There can be no doubt that both sides in the ensuing wars, the bourgeois and the feudal, fought for the purpose of maintaining control at home. Nor is it an argument to the contrary to cite the motives given to the public by the opposing governments, for that was sheer nonsense, and nearly as ludicrous as the prating of the governments about the war of 1914-18. On the French side, patriotism, nationalism, the constitution, morality, were all invoked. “Our honor”, said Brissot, “our public credit, the necessity of consolidating our Revolution and giving it a moral basis—all make this course of action obligatory”. And the other side talked of the restoration of legitimate rulers, of loyalty to the sovereign, of the peril to civilization, etc. Burke’s diatribe on the Revolution in France furnished the intellectual background for much of the anti-French propaganda. And the British government naturally and inevitably found a pretext in international law for entering the fray.
That was the real origin of the Napoleonic wars. They continued because neither side could gain a complete victory and neither could afford to compromise. In France Bonaparte imposed his rule on the bourgeoisie and created a dominating clique of his own. He continued to ﬁght partly because he was forced to by various coalitions against France but also because his power at home depended upon his successes abroad. He had made his reputation in Italy and conﬁrmed it by his much—advertised war in Egypt. When he returned to France in 1799 to grasp the helm he found everything very difﬁcult until after he had beaten the forces of the second coalition in Italy. His own words later were literally true: France expected victories of him and would remove him if he failed to gain them. Of course, he was ambitious for the control of Europe, but the main motive was control at home. As for the rest of Europe, the motive for continuing the wars remained the same after Bonaparte arrived. To Europe he was the propagator of the revolutionary ideas so dangerous to the vested interests of the large landowners.
From this analysis of the internal factors driving governments to war in revolutionary days there springs naturally a theory as to the origins of all wars. The theory is that the control of foreign policy is always in the hands of dominating groups in each country, whether those groups be landowners, lawyers, manufacturers, bankers or leaders of the proletariat; that these ruling groups appoint the permanent and temporary officials in the foreign ofﬁces; that they color public opinion through education and the press, sending out the “information” necessary for public decisions on war and peace; and that they shape and dictate foreign policy in an effort to bolster up their control at home by increasing their economic and political power.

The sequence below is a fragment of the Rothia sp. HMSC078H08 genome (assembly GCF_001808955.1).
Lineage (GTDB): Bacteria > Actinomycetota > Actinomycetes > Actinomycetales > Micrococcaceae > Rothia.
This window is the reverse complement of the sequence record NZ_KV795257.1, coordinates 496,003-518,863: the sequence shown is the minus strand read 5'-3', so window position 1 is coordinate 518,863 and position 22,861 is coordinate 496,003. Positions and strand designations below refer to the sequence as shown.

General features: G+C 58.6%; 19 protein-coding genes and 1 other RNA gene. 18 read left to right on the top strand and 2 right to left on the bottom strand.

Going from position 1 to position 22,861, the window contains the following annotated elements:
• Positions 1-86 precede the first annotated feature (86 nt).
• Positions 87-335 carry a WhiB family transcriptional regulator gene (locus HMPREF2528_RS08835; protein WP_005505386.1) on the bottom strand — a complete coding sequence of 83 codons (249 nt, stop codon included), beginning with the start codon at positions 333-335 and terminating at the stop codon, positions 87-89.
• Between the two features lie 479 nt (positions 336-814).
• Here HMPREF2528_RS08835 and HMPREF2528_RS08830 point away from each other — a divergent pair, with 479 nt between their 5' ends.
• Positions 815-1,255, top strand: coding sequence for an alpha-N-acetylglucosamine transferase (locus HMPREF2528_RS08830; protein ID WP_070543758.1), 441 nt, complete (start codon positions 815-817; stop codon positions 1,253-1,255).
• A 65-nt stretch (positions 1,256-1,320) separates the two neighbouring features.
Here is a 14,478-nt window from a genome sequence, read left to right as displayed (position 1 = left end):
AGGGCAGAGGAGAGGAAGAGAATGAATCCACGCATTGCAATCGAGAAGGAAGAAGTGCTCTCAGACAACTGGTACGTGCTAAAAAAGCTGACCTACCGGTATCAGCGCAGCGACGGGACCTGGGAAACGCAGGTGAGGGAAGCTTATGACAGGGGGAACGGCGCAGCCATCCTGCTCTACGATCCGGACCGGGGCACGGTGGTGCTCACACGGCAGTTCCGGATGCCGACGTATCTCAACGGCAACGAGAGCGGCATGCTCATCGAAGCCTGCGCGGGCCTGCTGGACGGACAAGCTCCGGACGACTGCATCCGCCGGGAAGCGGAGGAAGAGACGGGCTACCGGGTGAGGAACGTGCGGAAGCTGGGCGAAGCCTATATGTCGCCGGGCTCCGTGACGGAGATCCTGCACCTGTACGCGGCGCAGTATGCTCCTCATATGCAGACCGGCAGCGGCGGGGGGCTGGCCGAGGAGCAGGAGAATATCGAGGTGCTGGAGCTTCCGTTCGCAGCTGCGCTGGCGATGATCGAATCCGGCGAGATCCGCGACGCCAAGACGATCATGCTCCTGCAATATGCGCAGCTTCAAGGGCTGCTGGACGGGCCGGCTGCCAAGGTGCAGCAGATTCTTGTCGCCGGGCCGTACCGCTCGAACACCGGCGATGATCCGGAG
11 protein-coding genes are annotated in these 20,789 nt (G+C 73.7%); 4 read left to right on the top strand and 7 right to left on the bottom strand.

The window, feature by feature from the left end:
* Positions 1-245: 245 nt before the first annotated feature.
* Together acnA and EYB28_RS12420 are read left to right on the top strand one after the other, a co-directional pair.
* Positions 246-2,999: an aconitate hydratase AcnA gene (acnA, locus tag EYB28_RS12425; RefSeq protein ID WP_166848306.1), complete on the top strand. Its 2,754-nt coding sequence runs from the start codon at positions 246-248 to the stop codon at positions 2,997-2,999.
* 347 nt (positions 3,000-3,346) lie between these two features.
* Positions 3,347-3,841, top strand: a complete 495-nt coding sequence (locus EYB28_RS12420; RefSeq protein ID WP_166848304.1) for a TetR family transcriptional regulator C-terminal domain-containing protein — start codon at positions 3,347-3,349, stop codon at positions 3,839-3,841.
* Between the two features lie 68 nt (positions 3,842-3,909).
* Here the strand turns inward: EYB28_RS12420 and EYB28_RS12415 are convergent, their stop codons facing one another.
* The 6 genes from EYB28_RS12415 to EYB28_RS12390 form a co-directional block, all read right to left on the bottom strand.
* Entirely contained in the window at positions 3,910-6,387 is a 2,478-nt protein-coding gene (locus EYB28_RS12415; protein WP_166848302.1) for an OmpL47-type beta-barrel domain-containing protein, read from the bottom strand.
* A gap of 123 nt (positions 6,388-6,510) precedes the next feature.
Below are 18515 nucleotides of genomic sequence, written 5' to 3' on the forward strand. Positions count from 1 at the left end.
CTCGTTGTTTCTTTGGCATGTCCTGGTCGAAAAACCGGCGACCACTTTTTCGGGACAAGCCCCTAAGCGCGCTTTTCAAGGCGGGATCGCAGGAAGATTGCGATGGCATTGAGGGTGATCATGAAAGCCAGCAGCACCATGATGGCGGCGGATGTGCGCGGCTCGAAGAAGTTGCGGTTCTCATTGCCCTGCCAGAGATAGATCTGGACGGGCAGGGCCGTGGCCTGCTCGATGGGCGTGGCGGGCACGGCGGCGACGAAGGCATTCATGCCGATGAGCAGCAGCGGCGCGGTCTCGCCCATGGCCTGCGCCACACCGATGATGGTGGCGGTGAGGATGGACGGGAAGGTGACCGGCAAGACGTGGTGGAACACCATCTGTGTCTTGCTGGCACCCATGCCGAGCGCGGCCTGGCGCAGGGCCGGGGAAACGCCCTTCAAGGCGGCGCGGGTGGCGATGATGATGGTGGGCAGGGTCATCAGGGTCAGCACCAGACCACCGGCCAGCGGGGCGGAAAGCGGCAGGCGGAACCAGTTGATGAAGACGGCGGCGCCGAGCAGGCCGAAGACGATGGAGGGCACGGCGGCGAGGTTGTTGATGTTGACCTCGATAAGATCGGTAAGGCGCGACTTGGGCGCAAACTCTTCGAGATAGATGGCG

Whatever the dominating group thinks will perpetuate this internal control is the mainspring of the foreign policy of any government. If that interest seems to require an external war, then the government makes the war. If it seems to require peace and compromise, we have peace.
But for what purposes, one may ask, do groups force governments into war? The answer is that they desire war for four main reasons: (I) to get into control at home; (2) to avoid losing control at home; (3) to turn attention from unsatisfactory conditions at home; (4) to enrich themselves at home.
Examples of the ﬁrst type of motivation, in groups struggling to get control, can be found in the France of 1792 and 1870 and in the United States of 1812. In 1792 all the various French groups desired war, and particularly the royalists, for they all hoped to obtain control by this means. In 1870 the French republicans, hoping to repeat the successes of 1792, proclaimed the Third Republic and called out the French nation to continue a war that was already lost. A third example is afforded by the ambitious American Westerners of 1812, who forced the United States to declare war on Britain in order that we might add Canada to our territories, and so greatly widen their own opportunities. Here are three cases of groups trying to rise into control by making wars; if they are not more numerous it is only because groups not in control cannot easily inﬂuence governmental decisions.